We are all part of IoT, the Internet of Things, but what exactly does that mean?
posted by Stephan Thomasee on Wednesday, October 21, 2020 in SHAZAM Blog
Tech media uses the term IoT, or the Internet of Things, but what does that mean and how can it impact you?
What is IoT?
The Internet of Things describes the network of all physical objects – “things” – that are embedded with sensors, software and other technologies for the purpose of connecting and exchanging data with other devices and systems over the internet.
While we may think IoT to relates mostly to our personal or work computers and cell phones, have you considered the implications of a cybersecurity breach of your kitchen appliances, thermostats, cars or medical devices? For example: what would happen if your facilities’ thermostat were hacked and the heat turned up so high that it overheated the computer operating equipment at your institution? Not a great scenario for a Monday morning.
By the end of 2020, there will be an estimated 31 billion IoT-connected devices in the world. Right now, heightened cybersecurity awareness is a must.
How bad guys use it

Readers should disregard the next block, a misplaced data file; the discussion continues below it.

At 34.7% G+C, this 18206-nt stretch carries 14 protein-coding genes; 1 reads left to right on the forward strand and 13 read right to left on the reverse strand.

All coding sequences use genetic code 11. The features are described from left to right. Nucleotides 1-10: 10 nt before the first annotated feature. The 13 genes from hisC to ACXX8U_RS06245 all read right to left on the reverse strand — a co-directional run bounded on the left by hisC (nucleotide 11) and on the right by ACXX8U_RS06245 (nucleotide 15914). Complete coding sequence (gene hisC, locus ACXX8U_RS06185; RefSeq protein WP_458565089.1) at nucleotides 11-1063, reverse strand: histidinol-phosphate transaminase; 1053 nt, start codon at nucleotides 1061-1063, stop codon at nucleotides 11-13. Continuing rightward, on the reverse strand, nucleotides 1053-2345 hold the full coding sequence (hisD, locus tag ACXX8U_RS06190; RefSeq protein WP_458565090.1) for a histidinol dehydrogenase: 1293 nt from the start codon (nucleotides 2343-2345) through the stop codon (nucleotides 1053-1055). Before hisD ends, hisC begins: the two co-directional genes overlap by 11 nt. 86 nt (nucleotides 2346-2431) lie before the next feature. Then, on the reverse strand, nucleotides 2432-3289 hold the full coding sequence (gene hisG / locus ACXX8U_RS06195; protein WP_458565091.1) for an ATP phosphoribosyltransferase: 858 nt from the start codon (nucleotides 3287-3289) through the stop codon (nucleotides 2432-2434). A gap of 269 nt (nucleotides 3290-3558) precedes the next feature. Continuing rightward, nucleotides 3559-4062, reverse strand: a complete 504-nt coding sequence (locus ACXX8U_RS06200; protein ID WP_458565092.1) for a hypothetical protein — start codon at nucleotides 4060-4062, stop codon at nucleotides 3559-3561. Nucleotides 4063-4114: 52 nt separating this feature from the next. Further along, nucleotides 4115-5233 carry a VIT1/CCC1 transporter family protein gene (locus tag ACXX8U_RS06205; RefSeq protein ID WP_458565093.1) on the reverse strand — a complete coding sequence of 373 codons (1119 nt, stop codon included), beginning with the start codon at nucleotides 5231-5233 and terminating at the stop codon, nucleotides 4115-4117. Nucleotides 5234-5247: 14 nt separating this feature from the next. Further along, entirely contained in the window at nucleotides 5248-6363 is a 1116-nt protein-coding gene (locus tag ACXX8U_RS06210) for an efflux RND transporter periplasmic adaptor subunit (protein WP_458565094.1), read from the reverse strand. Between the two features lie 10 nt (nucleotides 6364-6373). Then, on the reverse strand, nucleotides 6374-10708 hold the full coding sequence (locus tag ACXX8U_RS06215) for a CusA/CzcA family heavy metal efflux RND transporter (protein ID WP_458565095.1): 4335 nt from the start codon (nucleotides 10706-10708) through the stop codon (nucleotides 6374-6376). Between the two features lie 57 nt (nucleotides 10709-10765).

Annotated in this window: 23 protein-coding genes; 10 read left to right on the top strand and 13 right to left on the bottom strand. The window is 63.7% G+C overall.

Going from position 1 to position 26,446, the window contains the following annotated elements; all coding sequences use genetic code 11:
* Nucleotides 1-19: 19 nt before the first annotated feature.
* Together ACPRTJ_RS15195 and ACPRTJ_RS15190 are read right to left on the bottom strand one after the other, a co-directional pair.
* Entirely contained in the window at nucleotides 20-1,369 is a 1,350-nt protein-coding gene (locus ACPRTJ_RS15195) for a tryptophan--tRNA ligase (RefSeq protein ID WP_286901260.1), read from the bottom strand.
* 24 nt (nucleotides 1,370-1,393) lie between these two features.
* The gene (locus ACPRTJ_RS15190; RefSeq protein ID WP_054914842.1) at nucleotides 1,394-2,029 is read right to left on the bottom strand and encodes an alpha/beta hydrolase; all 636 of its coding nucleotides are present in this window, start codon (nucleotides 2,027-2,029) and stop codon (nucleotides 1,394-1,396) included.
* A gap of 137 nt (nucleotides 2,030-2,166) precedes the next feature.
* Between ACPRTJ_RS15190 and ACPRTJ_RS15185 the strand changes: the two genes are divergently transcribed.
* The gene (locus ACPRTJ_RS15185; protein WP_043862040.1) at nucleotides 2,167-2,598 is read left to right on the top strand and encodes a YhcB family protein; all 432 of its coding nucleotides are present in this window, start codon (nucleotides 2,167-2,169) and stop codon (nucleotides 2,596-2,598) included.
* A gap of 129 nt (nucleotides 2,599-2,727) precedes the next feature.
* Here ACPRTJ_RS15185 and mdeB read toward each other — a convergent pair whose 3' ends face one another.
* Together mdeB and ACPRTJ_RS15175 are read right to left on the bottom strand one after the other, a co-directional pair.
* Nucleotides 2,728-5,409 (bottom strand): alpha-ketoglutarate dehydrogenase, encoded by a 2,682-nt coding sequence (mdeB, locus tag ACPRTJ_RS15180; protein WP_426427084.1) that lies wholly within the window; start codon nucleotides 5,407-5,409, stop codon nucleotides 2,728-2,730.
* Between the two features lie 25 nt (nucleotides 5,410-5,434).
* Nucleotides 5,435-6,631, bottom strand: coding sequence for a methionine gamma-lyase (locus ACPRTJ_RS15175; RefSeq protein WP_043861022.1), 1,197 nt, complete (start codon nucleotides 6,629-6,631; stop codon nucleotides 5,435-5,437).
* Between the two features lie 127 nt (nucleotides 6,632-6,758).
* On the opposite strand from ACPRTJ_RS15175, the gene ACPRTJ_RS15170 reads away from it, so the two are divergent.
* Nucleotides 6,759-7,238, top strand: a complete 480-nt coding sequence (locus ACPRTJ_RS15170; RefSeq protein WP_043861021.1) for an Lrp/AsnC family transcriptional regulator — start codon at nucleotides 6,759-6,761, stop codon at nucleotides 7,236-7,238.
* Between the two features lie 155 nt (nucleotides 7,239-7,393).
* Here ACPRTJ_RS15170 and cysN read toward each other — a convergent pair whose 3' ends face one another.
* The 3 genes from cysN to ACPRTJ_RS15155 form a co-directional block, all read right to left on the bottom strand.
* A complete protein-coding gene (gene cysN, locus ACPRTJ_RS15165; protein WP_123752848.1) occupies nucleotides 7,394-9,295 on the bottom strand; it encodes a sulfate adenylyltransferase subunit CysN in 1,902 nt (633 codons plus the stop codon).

Many devices have known security flaws their manufacturers have patched, but how many people take the time to apply them? It’s hard enough remembering to update our computers, let alone applying a security patch to lesser, lower-profile items.
Bad guys can infect and use these devices as part of a bot net, which is a large network of infected computers that can be controlled remotely to conduct cyberattacks. The fear is an attack on a large scale could represent the largest denial of service attacks we’ve ever seen. Bottom line: prevent attacks by ensuring all devices are patched regularly.
How to protect yourself
Anytime you purchase a new internet-connected device:
- Sign up for automatic updates to ensure you won’t miss any new security patches.
- At a minimum, sign up for security alerts from the manufacturer.
- Update the default password with a complex password or better yet, passphrase.
- At the office, work with IT staff to ensure all default passwords are changed and that the devices are patched regularly.
The IoT isn’t inherently bad, scary or dangerous. The benefits are enormous; we just need to ensure we’re practicing safe and smart usage of our devices.
About the Author
Stephan Thomasee utilizes his technical background, proven business acumen and operational leadership capabilities to create value for internal and external customers. He utilizes IT to drive business growth by advancing security, enhancing performance, ensuring availability and refining function
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